furniturelink book review
Earthscan, 192 pages, $49.95 CDN
Should the objects we produce "endure" if they are soon to be discarded? Is it possible to create "temporary" objects that have lasting emotional and cultural value? Stewart Walker poses these interrelated quandaries in the opening chapter of his book, "Sustainable by Design," and returns to them later, as he explores the concept of the title.
Although steeped in academic parlance - Walker teaches at the University of Calgary - this recently released title will interest even the most die-hard polytechnic/art school grad and established furniture maker. With his historical perspectives, eco-design methods and arguments, Walker makes a strong case that sustainability should be every designer's goal.
Neither is Walker shy about airing his views on the current role of industrial designers and design educators. He decries the preoccupation with superficial aesthetics and "a relinquishment of creativity, and a replacement of originality with bland, market-led, 'safe' solutions."
He illustrates his thesis on sustainability with 43 colour images of design project "experiments" placed throughout the text. His rough design solutions reject perfect surfaces, fashion and fit-and-finish, which, he argues, only encourage waste, consumerism and globalization. Walker deliberately uses found and recyclable components to build his examples of furniture, lamps and electronic products and does so without using reference drawings or models. He practises a belief in local production and expands the sustainability debate to encompass issues of social and economic importance.
Academia is best-suited to this form of design-thinking, argues Walker, as the process can be separated from the commercial pressures of the marketplace or design studio. In some ways this aloofness from everyday life parallels the intuitive creations of fine artists in their studios. Although he points out that "design is not art" (in chapter 6), he later conjecturers that designers can act "as a special kind of artist." Indeed many of his experimental products tend to mimic the look and feel of traditional folk art, and his use of acidic fruit to power his electronic projects (see cover image) was explored by Vancouver artist, Richard Prince, in the early 1970s.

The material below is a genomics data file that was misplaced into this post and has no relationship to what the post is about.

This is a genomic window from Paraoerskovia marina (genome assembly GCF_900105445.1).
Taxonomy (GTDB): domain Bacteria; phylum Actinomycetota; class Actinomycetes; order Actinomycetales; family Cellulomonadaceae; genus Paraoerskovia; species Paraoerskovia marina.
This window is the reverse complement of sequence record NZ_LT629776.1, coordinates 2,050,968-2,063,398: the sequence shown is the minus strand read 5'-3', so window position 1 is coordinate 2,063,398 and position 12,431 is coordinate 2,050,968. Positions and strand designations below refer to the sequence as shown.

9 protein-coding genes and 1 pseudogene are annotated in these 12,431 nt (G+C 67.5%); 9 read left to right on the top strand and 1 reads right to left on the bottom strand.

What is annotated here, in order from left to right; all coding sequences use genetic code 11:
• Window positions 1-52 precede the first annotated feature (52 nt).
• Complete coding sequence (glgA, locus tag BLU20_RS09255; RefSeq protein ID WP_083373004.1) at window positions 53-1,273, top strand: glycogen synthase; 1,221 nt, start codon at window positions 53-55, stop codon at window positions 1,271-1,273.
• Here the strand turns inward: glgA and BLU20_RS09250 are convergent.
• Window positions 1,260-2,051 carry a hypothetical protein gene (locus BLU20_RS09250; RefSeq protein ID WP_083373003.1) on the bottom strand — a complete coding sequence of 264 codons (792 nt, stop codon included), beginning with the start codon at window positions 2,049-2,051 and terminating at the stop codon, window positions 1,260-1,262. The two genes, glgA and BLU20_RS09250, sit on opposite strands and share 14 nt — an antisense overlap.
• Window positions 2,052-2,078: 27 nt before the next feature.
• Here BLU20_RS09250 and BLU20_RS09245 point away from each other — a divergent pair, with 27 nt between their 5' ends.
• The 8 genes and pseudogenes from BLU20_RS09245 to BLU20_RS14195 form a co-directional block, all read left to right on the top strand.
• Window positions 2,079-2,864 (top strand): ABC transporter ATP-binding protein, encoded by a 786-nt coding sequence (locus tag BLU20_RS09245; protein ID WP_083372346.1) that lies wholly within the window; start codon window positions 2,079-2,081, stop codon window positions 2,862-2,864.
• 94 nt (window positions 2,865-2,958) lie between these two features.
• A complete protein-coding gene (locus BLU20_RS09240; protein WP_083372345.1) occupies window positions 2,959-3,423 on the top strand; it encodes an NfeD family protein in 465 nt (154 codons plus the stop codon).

Walker advocates for more direct participation by students and designers in "making and doing" with real materials at full-scale, which bucks the current trend toward computer-rendered "virtual" products in the design departments of many universities (see issue #063). He also challenges designers to look beyond the status quo and include a range of human values, myths and beliefs into the equation - an approach that perhaps only an academic could formulate.
His support for locally made products that reflect regional materials and aspirations is a something that many SMEs, designers and educators have advocated for decades, with little result. The North American manufacturing sector would undoubtedly benefit with the adoption of Walker's methodologies by university educators, scientists, engineers, technicians and the labs they control. His approach would free students and faculty in these disciplines to create new materials and new processes in untold combinations and composites (many recycled) that would provide the new "raw materials" for viable local production.
Yet, Walker states, in our search for economic viability we must not lose sight of the dichotomy in the sustainable design process. He believes it is a fundamental error to emphasize the value of "utility," because "lasting value lies not in that which is useful but in that which is useless." In several chapters, he examines values based on morality, religion, myth and time to argue his case for the "notion of product transience." Walker believes if we understand the role uselessness should play in design-reasoning, we will "start seeing functional objects in a new way."
He suggests that we avoid fads and flavour-of-the-month designs, which are destructive to our environment, and develop those with more human-scale values. In earlier generations scarity helped keep our products honest. Today unchecked abundance has the opposite result, creating what Walker calls the "aesthetics of unsustainability." For instance, the core technology of most of today's products (especially electronic items) rapidly becomes obsolete, leading to their discard. But they continue to exist in landfills. The same can be said of much of the furniture produced today - flimsy bookcases, plastic patio tables, desk chairs, etc., all have a long life in the dump. Designers/makers have to consider the life expectancy of their products, as well as the aesthetics.
Walker believes we have to go beyond the everyday tasks of getting the product out the door to pay the bills and look for "meanings that surpass utility and resonate with our aesthetic and spiritual sensibilities." Some furniture, especially heirlooms, certainly fits this criteria, as they are passed to successive generations to use and enjoy. Even the recent trend of young people equating furniture only a few decades old as "retro" and "cool" is a mind shift that encompass Walker's theories of sustainable design.
© furniturelink 2006 (text and images)